Piñon, drought, and rising carbon dioxide

Photo: Susannah Tysor

Piñon (Pinus edulis) are a foundation species in the large piñon-juniper ecosystems of the southwestern United States. Since the onset of drier and warmer weather in the mid-1990s, many piñon have died. When I looked at piñon tree rings, however, I found that many piñon grew faster in recent decades, even through the drought. With Amy Whipple and George Koch, I’m using tree rings and carbon isotopes to investigate whether the recent higher growth is due to increasing carbon dioxide levels and how carbon dioxide interacts with drought to influence the trees’ growth and survival.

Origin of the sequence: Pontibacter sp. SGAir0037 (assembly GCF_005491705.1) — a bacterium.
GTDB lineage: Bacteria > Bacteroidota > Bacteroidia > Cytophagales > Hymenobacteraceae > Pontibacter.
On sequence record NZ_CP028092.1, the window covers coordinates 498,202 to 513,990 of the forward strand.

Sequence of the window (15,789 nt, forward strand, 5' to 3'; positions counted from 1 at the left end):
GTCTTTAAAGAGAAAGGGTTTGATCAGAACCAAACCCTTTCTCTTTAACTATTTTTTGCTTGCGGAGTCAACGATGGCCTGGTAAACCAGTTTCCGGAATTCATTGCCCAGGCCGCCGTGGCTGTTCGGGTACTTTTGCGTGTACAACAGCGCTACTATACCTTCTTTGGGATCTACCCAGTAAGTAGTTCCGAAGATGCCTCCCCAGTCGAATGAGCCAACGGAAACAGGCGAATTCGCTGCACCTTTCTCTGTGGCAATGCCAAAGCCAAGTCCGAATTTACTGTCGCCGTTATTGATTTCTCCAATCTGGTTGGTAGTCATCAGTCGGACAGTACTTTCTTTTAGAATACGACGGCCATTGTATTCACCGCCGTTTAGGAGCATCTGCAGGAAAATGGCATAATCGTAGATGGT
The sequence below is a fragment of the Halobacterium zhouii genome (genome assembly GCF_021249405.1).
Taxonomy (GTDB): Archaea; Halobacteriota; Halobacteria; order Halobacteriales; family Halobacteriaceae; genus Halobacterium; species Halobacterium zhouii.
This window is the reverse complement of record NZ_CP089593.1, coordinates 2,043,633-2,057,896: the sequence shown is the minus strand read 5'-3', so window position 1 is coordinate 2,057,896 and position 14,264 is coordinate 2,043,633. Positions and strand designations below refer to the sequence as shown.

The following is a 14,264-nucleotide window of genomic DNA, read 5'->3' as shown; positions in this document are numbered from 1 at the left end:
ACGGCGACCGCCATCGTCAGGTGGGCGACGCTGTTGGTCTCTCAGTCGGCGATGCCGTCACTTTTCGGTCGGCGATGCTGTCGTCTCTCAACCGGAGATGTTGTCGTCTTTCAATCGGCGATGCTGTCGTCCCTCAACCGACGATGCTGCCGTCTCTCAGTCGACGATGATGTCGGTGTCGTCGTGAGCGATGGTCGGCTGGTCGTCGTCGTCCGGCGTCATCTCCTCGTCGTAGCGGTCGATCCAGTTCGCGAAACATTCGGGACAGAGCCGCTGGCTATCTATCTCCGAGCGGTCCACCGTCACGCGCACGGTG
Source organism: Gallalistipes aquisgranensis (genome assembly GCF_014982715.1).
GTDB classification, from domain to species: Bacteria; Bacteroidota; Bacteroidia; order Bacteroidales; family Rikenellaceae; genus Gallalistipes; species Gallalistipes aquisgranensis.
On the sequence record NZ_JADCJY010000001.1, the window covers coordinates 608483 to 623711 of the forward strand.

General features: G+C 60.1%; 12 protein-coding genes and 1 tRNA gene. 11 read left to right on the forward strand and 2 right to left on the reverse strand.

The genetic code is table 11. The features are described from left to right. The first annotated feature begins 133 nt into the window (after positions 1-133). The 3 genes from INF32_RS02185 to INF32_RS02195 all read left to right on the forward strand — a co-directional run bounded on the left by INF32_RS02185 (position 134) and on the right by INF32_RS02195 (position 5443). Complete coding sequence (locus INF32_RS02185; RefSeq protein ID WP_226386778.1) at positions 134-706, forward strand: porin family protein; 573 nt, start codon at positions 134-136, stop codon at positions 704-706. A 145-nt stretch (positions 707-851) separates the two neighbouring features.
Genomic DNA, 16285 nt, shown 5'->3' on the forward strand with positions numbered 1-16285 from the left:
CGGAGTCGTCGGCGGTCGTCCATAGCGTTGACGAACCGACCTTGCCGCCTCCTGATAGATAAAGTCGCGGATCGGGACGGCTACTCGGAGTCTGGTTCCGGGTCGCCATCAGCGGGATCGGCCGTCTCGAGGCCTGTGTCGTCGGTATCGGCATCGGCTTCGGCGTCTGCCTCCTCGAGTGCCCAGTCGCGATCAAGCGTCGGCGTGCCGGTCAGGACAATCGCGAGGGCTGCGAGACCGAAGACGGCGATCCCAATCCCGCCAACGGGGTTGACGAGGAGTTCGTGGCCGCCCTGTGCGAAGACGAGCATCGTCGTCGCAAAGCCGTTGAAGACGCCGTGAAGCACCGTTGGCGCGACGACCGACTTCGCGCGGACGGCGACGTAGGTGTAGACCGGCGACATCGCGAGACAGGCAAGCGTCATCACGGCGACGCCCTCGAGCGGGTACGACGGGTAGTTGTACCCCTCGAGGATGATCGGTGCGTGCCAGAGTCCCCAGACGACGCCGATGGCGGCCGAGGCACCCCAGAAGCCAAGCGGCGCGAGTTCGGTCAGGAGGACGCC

Selected presentations on this work from:

  • the 2008 Ecological Society of America meeting [poster pdf]
  • the 2009 Ecological Society of America meeting [poster pdf]
  • the 2009 Ecological Society of America Millennium Meeting [poster pdf]
  • the 2010 Ecological Society of America meeting [poster pdf]